July 25 (Bloomberg) -- GenOn Energy Inc. and NRG Energy Inc., the company acquiring it to create the largest U.S. independent power producer, were sued by a shareholder claiming the $1.7 billion all-stock deal undervalues the company.
Jared Fensin, a GenOn investor, sued the companies and GenOn executives arguing that the proposed transaction shortchanges shareholders and is structured in a way that discourages other offers, according to a complaint filed today in Delaware Chancery Court in Wilmington. Fensin seeks to represent all shareholders as a group.
Under the terms of the deal, GenOn shareholders will get .1216 shares of Princeton, New Jersey-based NRG’s stock for each of theirs, according to court filings. GenOn investors would get about $2.19 based on NRG’s closing share price of $18.05 on July 20, the last trading day before the deal was announced.
The takeover is “unfair and grossly inadequate” because “the intrinsic value of GenOn’s common stock is materially in excess of the amount offered,” Fensin’s lawyers said in court papers.
NRG stockholders would own about 71 percent of the combined company and GenOn shareholders would own the remaining 29 percent, according to court documents.
Lori Neuman, a spokeswoman for NRG, didn’t immediately return a call after regular business hours seeking comment on the lawsuit. Laurie Fickman, a spokeswoman for GenOn, declined to comment on it.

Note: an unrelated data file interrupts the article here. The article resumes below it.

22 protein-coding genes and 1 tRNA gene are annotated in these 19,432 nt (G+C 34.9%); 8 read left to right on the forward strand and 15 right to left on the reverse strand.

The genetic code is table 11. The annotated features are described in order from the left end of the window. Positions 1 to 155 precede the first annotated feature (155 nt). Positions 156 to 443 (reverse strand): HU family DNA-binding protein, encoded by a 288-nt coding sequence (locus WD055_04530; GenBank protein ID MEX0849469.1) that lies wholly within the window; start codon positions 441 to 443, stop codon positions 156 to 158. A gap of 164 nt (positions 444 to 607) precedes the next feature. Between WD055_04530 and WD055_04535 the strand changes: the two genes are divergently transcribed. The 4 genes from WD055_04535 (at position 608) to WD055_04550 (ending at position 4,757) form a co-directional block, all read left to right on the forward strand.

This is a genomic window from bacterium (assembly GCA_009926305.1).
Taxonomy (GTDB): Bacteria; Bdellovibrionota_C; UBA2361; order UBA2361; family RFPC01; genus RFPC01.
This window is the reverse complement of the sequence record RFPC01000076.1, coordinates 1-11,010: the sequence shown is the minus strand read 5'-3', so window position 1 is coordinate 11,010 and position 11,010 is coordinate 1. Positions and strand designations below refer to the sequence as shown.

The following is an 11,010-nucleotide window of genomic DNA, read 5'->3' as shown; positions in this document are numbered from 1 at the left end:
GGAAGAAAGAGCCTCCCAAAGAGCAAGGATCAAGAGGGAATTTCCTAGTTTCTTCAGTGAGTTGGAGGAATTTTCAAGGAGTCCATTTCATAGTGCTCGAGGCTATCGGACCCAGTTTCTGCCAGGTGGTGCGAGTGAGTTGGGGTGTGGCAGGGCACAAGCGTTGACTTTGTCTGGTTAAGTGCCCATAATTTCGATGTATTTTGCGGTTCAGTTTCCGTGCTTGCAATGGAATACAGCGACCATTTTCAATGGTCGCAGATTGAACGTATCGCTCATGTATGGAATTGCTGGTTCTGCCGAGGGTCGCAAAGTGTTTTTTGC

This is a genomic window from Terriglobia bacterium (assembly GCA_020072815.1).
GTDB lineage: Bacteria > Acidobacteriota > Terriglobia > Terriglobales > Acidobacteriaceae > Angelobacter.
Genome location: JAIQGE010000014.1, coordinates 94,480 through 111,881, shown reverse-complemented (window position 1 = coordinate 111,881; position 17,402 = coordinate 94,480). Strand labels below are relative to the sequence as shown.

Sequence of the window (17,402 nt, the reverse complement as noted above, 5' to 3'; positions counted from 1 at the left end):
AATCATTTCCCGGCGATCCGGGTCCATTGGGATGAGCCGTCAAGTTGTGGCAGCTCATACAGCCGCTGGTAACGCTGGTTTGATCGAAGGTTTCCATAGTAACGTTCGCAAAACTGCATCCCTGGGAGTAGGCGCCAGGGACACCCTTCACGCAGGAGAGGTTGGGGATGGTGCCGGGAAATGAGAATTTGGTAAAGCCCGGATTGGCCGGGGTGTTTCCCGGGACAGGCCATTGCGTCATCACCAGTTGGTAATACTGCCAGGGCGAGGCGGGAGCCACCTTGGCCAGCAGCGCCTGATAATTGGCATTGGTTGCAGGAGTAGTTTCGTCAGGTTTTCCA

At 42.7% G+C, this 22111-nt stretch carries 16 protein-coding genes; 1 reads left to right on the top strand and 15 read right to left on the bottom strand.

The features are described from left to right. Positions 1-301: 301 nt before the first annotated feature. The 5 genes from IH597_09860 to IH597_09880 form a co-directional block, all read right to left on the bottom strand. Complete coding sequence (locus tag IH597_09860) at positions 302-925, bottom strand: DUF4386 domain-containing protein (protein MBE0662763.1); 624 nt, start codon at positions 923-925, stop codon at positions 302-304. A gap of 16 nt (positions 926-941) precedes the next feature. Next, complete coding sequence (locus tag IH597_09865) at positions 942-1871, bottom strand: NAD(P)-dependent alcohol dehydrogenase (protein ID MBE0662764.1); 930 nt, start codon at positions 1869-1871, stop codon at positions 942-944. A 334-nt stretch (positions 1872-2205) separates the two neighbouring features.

The deal should also be blocked because it contains provisions that “all but ensure the proposed transaction is successful and no competing offers will emerge,” lawyers for Fensin said in court filings.
GenOn, based in Houston, is barred from soliciting any competing offers because of a so-called “no-shop” provision, according to court documents. If an offer surfaces, NRG must be notified within a day and then has 4 days to negotiate and modify its offer.
NRG would get a $60 million fee, about 3.5 percent of the deal value, if GenOn accepts another bid, according to court filings.
The case is Fensin v. GenOn Energy Inc., CA7721, Delaware Chancery Court (Wilmington).
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